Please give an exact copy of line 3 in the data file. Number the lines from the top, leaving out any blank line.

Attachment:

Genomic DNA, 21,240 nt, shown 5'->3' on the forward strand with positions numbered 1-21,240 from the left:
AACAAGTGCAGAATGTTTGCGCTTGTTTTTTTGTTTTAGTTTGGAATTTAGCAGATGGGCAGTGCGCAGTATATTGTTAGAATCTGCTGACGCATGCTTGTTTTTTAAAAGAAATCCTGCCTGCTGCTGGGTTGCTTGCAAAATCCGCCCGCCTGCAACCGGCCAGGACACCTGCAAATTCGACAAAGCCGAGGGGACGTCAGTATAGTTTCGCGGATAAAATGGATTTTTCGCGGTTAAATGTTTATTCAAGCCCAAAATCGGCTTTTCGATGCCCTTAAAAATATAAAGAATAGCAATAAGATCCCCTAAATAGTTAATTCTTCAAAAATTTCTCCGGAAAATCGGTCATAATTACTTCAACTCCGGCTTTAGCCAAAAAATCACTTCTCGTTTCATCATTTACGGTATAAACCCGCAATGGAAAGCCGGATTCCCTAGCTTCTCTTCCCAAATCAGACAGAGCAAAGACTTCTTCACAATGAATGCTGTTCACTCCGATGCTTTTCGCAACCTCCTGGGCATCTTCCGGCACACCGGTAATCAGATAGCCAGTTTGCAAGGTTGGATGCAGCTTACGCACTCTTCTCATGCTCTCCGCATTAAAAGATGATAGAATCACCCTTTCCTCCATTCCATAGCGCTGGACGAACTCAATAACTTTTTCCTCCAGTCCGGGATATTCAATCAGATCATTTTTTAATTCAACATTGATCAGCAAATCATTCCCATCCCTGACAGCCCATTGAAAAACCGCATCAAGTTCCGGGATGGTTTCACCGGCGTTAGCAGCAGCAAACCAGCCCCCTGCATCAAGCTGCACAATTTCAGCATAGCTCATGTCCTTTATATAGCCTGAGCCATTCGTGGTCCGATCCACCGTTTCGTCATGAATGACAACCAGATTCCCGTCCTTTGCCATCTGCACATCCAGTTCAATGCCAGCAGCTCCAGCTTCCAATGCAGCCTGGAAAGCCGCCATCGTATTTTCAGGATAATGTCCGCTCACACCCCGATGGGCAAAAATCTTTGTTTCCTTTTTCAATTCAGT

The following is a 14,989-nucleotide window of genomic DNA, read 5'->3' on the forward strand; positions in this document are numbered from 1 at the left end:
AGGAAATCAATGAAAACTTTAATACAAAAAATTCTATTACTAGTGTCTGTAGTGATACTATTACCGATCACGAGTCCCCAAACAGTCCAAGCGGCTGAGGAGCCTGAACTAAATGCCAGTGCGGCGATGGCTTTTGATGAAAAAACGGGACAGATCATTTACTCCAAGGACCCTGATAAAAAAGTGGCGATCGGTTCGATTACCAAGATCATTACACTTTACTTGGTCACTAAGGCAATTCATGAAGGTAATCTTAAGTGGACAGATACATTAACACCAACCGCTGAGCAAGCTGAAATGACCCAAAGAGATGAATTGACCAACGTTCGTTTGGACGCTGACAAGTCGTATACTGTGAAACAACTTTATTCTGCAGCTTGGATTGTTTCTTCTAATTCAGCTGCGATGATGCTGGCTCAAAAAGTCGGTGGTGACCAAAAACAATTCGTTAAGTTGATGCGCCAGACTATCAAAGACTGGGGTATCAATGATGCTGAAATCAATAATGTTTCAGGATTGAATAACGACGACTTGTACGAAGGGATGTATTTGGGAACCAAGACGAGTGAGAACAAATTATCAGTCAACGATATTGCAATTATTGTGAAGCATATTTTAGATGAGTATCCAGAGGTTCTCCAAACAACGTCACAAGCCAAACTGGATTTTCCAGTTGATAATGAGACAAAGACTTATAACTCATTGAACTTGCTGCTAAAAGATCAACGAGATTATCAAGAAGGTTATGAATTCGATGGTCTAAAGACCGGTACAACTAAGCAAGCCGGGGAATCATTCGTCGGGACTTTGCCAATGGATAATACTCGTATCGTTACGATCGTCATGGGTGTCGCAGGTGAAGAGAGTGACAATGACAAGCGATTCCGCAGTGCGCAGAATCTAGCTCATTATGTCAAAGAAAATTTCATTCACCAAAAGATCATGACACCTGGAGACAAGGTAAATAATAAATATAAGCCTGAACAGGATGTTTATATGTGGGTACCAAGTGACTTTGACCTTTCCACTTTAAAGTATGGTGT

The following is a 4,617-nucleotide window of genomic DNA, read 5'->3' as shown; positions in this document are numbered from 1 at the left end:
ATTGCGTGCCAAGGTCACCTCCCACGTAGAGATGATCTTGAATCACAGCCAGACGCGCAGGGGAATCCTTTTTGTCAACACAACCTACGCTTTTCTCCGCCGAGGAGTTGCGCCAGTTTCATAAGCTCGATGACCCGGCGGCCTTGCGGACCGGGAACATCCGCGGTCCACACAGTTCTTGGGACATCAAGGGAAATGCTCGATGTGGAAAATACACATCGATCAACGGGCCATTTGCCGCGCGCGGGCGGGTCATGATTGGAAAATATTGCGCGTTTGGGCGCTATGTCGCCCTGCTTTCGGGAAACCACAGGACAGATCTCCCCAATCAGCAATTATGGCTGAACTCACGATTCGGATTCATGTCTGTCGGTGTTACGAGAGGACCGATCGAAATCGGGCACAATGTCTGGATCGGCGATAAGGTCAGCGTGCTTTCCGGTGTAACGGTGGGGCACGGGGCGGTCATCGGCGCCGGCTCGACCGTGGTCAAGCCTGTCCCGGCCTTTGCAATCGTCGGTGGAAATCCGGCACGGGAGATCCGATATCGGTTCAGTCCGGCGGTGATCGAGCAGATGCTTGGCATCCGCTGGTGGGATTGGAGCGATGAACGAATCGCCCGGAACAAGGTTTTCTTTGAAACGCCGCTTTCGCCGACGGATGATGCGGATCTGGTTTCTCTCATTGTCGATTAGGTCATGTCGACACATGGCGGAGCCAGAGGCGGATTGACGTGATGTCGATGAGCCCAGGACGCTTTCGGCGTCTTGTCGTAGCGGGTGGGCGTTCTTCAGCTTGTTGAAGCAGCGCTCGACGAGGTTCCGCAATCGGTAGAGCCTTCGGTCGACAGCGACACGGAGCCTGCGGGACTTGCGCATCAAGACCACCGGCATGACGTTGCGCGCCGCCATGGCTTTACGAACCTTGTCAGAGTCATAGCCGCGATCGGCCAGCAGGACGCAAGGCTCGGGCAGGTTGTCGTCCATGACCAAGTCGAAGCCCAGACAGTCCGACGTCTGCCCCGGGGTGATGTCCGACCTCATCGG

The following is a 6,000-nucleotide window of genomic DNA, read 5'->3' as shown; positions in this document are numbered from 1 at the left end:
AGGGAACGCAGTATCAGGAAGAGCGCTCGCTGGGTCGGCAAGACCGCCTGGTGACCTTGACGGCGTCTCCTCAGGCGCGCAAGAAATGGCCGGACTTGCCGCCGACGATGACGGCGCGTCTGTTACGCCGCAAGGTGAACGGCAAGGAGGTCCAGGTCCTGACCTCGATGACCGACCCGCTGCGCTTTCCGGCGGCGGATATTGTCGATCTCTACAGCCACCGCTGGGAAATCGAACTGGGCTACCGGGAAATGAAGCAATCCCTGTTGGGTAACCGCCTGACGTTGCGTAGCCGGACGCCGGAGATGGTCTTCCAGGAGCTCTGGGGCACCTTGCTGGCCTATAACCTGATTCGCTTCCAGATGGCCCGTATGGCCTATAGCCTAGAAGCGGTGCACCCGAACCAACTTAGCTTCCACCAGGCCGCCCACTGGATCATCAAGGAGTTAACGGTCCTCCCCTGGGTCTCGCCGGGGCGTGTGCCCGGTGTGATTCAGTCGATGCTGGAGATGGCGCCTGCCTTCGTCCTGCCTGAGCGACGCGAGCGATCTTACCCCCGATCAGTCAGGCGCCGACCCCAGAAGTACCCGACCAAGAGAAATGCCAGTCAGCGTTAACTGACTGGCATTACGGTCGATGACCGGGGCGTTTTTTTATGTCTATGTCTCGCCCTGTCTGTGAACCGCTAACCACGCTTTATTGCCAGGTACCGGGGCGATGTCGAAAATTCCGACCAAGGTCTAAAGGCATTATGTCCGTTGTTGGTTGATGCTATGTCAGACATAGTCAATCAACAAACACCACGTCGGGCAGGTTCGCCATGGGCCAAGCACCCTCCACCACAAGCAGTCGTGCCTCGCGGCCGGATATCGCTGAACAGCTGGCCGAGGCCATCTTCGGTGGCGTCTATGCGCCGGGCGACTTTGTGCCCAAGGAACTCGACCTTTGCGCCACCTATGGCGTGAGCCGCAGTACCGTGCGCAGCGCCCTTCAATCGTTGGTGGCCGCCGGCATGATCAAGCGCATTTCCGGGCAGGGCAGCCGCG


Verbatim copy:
The following is a 14,989-nucleotide window of genomic DNA, read 5'->3' on the forward strand; positions in this document are numbered from 1 at the left end: